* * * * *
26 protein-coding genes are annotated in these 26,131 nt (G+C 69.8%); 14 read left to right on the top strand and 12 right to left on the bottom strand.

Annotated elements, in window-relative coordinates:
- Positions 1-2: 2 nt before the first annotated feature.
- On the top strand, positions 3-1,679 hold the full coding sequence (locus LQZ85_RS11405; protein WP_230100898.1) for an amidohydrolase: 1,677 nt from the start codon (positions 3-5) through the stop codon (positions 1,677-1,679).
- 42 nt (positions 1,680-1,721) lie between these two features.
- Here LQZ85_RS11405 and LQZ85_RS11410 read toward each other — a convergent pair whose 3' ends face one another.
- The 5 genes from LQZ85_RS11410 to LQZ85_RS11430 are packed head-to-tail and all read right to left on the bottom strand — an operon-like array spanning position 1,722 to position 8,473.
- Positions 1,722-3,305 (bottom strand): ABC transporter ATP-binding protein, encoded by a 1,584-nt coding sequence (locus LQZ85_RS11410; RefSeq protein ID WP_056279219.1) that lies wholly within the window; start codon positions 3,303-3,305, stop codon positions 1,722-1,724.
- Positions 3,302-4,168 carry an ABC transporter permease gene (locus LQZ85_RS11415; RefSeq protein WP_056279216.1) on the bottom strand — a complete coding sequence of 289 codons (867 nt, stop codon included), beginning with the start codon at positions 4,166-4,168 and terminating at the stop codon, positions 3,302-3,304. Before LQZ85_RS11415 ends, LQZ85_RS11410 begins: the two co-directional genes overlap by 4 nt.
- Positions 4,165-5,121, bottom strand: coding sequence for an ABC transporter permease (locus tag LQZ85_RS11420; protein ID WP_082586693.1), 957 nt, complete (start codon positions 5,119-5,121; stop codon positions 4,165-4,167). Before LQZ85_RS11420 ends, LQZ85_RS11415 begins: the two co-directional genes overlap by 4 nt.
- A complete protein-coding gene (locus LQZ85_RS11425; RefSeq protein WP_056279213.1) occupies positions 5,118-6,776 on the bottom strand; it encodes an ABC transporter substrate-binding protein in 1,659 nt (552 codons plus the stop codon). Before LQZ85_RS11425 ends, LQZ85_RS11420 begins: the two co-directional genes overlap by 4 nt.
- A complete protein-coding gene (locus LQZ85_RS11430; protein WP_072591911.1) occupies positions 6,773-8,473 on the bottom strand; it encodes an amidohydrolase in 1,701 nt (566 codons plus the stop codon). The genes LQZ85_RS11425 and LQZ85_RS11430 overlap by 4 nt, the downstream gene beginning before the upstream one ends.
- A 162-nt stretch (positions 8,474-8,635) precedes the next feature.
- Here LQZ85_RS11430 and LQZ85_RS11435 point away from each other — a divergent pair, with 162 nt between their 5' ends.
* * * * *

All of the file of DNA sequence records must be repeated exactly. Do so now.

26 protein-coding genes are annotated in these 26,131 nt (G+C 69.8%); 14 read left to right on the top strand and 12 right to left on the bottom strand.

Annotated elements, in window-relative coordinates:
- Positions 1-2: 2 nt before the first annotated feature.
- On the top strand, positions 3-1,679 hold the full coding sequence (locus LQZ85_RS11405; protein WP_230100898.1) for an amidohydrolase: 1,677 nt from the start codon (positions 3-5) through the stop codon (positions 1,677-1,679).
- 42 nt (positions 1,680-1,721) lie between these two features.
- Here LQZ85_RS11405 and LQZ85_RS11410 read toward each other — a convergent pair whose 3' ends face one another.
- The 5 genes from LQZ85_RS11410 to LQZ85_RS11430 are packed head-to-tail and all read right to left on the bottom strand — an operon-like array spanning position 1,722 to position 8,473.
- Positions 1,722-3,305 (bottom strand): ABC transporter ATP-binding protein, encoded by a 1,584-nt coding sequence (locus LQZ85_RS11410; RefSeq protein ID WP_056279219.1) that lies wholly within the window; start codon positions 3,303-3,305, stop codon positions 1,722-1,724.
- Positions 3,302-4,168 carry an ABC transporter permease gene (locus LQZ85_RS11415; RefSeq protein WP_056279216.1) on the bottom strand — a complete coding sequence of 289 codons (867 nt, stop codon included), beginning with the start codon at positions 4,166-4,168 and terminating at the stop codon, positions 3,302-3,304. Before LQZ85_RS11415 ends, LQZ85_RS11410 begins: the two co-directional genes overlap by 4 nt.
- Positions 4,165-5,121, bottom strand: coding sequence for an ABC transporter permease (locus tag LQZ85_RS11420; protein ID WP_082586693.1), 957 nt, complete (start codon positions 5,119-5,121; stop codon positions 4,165-4,167). Before LQZ85_RS11420 ends, LQZ85_RS11415 begins: the two co-directional genes overlap by 4 nt.
- A complete protein-coding gene (locus LQZ85_RS11425; RefSeq protein WP_056279213.1) occupies positions 5,118-6,776 on the bottom strand; it encodes an ABC transporter substrate-binding protein in 1,659 nt (552 codons plus the stop codon). Before LQZ85_RS11425 ends, LQZ85_RS11420 begins: the two co-directional genes overlap by 4 nt.
- A complete protein-coding gene (locus LQZ85_RS11430; protein WP_072591911.1) occupies positions 6,773-8,473 on the bottom strand; it encodes an amidohydrolase in 1,701 nt (566 codons plus the stop codon). The genes LQZ85_RS11425 and LQZ85_RS11430 overlap by 4 nt, the downstream gene beginning before the upstream one ends.
- A 162-nt stretch (positions 8,474-8,635) precedes the next feature.
- Here LQZ85_RS11430 and LQZ85_RS11435 point away from each other — a divergent pair, with 162 nt between their 5' ends.